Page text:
Over the past decade, there has been growing recognition of markedly increased seismicity in the U.S. midcontinent. This observation has sparked interest in the possibility that earthquakes may be induced by human activities, specifically in association with wastewater injection. This concern led to numerous localized studies on the topic and in many parts of the central United States—including cases in Oklahoma, Ohio, Colorado, Texas, and Kansas—the occurrence of crustal earthquakes has been positively correlated with wastewater injection. In contrast, seismic events in Indiana have not been directly linked to subsurface injection activities to date. A study did suggest the possibility of small, injection-induced earthquakes near the Indiana-Illinois border, but with little direct evidence to test that claim. Since then, no detailed studies have been published on the subject, nor has there been a systematic collection of the data needed to make an assessment of the potential vulnerability of the state to future induced seismic activity. To assess the possibility that seismicity within the state may be associated with injection practices, we compiled a new database of injection pressure and volume data from 2004 through 2014, as well as recorded earthquakes in Indiana. The injection-well data are from the Indiana Department of Natural Resources, Division of Oil and Gas, while the earthquake data were compiled from the U.S. Nuclear Regulatory Commission and Advanced National Seismic System of the United States Geological Survey.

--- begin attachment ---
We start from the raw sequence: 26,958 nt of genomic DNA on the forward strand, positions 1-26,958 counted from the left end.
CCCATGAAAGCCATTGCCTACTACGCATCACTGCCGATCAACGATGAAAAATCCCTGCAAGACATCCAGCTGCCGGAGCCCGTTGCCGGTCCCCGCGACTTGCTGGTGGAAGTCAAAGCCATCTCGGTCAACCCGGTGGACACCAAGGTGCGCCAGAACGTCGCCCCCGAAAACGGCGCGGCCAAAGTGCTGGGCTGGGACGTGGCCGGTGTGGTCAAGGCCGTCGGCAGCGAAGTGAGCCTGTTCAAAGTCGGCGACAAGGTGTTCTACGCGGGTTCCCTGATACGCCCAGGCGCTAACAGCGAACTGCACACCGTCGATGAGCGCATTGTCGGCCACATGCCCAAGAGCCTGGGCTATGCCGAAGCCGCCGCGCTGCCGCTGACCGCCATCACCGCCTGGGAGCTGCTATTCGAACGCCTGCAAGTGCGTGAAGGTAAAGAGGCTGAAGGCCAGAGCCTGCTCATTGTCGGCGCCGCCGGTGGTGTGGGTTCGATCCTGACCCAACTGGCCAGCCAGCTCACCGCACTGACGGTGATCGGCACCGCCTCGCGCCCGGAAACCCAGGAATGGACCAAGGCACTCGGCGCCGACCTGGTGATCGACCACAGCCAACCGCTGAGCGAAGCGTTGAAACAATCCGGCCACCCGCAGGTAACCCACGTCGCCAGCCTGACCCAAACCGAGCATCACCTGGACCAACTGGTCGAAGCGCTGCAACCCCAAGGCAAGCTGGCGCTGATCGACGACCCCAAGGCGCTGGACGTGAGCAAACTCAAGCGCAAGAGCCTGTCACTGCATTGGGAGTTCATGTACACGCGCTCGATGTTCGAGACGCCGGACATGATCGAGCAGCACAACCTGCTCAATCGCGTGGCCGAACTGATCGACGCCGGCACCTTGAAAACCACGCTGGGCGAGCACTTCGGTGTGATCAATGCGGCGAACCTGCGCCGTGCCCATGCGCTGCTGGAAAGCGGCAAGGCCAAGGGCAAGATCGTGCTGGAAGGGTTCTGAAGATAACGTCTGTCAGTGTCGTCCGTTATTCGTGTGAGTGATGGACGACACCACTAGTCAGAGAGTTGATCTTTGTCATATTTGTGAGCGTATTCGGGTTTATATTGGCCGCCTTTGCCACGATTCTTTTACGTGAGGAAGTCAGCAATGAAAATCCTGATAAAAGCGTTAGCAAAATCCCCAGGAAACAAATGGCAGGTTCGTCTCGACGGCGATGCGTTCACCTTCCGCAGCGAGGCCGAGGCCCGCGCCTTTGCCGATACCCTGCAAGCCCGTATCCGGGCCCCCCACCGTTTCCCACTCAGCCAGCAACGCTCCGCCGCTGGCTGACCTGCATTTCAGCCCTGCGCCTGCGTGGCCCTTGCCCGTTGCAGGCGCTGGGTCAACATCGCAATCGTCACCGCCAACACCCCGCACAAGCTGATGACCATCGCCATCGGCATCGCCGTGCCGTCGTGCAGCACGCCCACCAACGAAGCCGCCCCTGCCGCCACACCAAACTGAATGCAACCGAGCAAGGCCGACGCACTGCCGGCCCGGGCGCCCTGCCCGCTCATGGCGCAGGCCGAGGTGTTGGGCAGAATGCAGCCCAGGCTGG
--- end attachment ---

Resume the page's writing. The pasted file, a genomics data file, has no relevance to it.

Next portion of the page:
Using these data, a correlation in space and time between active injection wells and recorded earthquakes was explored. A spatial correlation between earthquakes and injection wells was defined as an earthquake epicenter having occurred within a given lateral distance from a wellhead that was actively injecting at the time of the earthquake. If the mapped earthquake epicenter occurred within 5 km (3.1 miles) of the surface coordinates of the injection wellhead, the correlation was considered high, and if it occurred within 15 km (9.3 miles), the correlation was considered moderate. Earthquakes that occurred outside a 15-km radius from active injection wells were considered to be not correlated. Results of this analysis show four earthquakes having high correlation and two having moderate correlation, all located in an area in southwestern Indiana with a large amount of oil and gas development activity. However, as correlation is not the same as causality, additional research should be undertaken to establish if a causal relationship between injection and seismicity indeed does exist.
Rupp, J. A., Dufficy, A. L., and Hamburger, M. W., 2016, Preliminary investigation of the potential for induced seismicity in Indiana: Indiana Geological Survey Report of Progress 48, 26 p., 20 figs., 1 table.
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